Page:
During its existence, the Town Hall has undergone several changes. The ground floor was fully rebuilt. In addition to the pharmacy, there were also temporary rooms for a bank. Smaller changes were undertaken on the first floor. Despite these alterations, the Town Hall has preserved its historical shape.

The Town Council and the Government continue to work in the Town Hall of Tartu, underscoring the idea that Tartu is a town of traditions.

  • The coat of arms of Tartu is based on the medieval seal of Tartu. The key and the sword above the gates are the attributes of the Bishopric of Tartu and Tartu’s guardian saints, Peter and Paul.
  • In the 16th century, Southern Estonia was ruled by the Poles. In 1584 Stefan Báthory, the King of Poland, granted Tartu its flag.

Tartu Town Hall

Photos by Kalle Paalits
Photos by Kalle Paalits
Photo by Jaak Nilson
Photo by Jaak Nilson

Last changed 17.03.2017

The Carillon of Tartu Town Hall

Since Christmas 2001, both locals and visitors have been enjoying the chimes of  the Town Hall, which until October 2016, were performed on 18 bells manufactured in the Karlsruhe Bell Factory. To mark the 15th anniversary of the carillon, 16 new bells were cast by one of the world’s most reputable bell-makers – the Royal Eijsbouts Belfry in the Netherlands – to complement the 18 existing bells. The smallest of the bells weighs 8 kg, the largest 96 kg.

To achieve the best harmony of the bells, the 18 old bells were returned to the Karlsuhe Bell Factory for restoration.  

The new carillon of Tartu Town Hall was opened with a show of beautiful music, fire and dance on the 28th October 2016.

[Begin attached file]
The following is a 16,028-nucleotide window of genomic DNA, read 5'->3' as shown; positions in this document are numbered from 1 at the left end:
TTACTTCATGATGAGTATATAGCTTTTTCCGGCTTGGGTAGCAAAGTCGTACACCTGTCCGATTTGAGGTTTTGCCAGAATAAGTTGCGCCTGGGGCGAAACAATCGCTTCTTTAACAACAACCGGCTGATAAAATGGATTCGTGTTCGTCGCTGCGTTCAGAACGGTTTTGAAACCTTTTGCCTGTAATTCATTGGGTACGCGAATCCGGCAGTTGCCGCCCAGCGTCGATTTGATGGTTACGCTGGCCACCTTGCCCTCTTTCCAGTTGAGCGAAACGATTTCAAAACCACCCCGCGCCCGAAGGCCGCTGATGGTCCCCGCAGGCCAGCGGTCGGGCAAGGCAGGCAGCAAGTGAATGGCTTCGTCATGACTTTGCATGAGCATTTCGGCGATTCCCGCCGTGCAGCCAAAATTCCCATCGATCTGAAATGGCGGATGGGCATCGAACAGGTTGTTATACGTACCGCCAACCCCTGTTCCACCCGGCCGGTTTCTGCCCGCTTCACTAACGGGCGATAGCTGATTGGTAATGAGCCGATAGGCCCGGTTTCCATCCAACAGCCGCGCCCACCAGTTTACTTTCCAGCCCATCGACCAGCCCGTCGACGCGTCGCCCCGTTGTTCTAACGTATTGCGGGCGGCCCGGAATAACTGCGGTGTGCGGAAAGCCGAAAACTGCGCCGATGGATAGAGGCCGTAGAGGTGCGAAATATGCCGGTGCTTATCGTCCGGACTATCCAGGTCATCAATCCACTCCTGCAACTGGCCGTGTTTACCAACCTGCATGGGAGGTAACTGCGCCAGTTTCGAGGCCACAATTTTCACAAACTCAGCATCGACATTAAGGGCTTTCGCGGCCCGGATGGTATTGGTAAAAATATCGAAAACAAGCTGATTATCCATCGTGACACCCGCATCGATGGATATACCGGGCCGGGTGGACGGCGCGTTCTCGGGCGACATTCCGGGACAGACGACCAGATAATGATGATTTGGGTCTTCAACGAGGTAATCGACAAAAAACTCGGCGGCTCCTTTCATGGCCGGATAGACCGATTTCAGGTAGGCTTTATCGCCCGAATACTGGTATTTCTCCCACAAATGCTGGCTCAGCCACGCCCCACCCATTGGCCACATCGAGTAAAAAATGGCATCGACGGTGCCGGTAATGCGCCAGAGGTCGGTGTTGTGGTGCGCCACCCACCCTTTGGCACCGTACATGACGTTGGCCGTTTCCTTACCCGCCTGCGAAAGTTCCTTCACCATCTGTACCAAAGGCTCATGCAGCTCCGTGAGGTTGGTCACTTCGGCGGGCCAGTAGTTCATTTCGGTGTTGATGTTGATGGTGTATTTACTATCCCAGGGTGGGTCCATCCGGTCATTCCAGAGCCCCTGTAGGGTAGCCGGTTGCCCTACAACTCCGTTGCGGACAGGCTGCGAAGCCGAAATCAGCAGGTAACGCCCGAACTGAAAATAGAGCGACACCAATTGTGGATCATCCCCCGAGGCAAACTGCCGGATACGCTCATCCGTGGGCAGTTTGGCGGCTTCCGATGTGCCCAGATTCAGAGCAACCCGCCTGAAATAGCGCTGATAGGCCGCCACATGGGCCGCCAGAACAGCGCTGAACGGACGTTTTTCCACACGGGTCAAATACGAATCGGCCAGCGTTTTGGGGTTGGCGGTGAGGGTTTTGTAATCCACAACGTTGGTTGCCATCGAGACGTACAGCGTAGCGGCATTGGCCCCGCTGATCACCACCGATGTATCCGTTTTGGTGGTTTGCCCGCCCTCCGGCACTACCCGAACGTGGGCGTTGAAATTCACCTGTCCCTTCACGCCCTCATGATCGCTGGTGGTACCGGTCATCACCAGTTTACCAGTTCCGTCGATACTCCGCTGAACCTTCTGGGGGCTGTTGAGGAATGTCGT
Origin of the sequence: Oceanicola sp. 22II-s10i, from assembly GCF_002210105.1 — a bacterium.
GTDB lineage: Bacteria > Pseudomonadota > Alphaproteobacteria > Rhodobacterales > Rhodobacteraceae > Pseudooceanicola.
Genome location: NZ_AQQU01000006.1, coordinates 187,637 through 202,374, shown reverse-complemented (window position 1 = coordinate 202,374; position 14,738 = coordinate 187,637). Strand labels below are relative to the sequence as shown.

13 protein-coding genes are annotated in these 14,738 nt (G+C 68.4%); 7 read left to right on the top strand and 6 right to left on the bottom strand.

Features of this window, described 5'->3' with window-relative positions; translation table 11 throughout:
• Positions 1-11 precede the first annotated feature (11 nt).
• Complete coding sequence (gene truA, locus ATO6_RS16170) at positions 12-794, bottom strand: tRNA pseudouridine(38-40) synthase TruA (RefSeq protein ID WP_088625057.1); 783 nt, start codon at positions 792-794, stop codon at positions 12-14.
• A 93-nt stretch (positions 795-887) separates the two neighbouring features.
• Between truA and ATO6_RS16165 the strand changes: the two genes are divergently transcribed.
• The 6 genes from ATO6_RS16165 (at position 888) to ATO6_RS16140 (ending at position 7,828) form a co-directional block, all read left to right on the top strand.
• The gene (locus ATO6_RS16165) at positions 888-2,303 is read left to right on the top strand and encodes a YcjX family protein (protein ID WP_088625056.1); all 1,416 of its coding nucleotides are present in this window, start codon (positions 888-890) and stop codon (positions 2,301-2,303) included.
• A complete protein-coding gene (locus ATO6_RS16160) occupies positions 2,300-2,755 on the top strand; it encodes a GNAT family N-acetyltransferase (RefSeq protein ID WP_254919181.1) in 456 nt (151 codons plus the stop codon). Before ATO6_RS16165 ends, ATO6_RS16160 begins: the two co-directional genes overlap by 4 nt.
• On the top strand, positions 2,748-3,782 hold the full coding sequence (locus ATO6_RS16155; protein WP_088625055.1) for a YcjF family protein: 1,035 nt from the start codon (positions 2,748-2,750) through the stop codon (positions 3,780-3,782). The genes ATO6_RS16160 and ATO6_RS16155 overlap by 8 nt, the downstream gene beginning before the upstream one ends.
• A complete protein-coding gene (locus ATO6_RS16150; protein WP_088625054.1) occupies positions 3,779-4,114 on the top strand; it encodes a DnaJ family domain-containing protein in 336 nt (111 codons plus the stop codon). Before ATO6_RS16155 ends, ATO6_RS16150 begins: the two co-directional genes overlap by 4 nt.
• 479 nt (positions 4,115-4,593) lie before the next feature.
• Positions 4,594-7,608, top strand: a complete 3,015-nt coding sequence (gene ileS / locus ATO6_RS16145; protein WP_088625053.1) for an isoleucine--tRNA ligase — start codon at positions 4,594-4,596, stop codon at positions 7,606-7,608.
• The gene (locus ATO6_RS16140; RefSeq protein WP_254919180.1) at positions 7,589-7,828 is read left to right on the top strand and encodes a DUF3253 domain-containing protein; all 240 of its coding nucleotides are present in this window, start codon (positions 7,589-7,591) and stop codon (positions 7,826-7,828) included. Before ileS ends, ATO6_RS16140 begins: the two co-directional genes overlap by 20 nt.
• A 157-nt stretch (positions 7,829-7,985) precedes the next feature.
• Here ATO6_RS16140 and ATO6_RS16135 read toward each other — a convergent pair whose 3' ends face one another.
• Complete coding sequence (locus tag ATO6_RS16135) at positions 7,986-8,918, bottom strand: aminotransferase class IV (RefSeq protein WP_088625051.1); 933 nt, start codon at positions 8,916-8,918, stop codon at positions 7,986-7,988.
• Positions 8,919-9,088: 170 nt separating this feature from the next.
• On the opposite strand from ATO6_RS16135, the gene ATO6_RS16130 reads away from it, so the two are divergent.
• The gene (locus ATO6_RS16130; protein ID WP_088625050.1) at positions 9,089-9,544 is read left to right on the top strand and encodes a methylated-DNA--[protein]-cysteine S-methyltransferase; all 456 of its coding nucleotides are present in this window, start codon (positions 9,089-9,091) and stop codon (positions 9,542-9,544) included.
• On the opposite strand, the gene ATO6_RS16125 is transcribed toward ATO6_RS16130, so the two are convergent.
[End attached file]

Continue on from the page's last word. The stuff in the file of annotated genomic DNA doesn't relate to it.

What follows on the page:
With 34 bells, the carillon in Tartu is now internationally recognised as the biggest in Estonia. The new carillon makes it possible to offer more exciting musical experiences. The chimes have become one of the favourite attractions of tourists from around the world, and enhanced bell-ringing options are sure to bring more townspeople to the Town Hall Square to enjoy these beautiful sounds.

The production, delivery and installation of the 16 new bells cost €55,000  and tuning the 18 old bells required an additional €15,000. Private persons and companies donated €39,718 for the carillon during a fund-raising campaign.

Tartu is grateful to everyone who contributed to the beautiful bells of the city!

For further information, please contact: Carillon Project Manager, Merle Kollom, telephone: +372 521 6996.

Photos by Kalle Paalits
Photos by Kalle Paalits

Playlist and Schedule of Chimes 22.06-21.09 2017

  • 9.01am: Olav Ehala "The Bells of Tartu"
  • 12.01pm: Anton Rubinstein "Melody"
  • 3.01pm: Jos D`Hollander"Klokkenzang"
  • 6.01pm:  Franz Lizst "Liebestraum"
  • 9.01pm: Johannes Brahms "Lullaby"

    In June, chime summer concerts started. They will take place on every Friday 8 pm.

    23. June
  • Anton Rubinstein "Melody"
  • Georg Friedrich Händel "Carillon"
  • Miina Härma "Ei saa mitte vaiki olla"
  • Sjef van Balkom "Sonatine"
  • Johannes Brahms "Lullaby"

Last changed 22.06.2017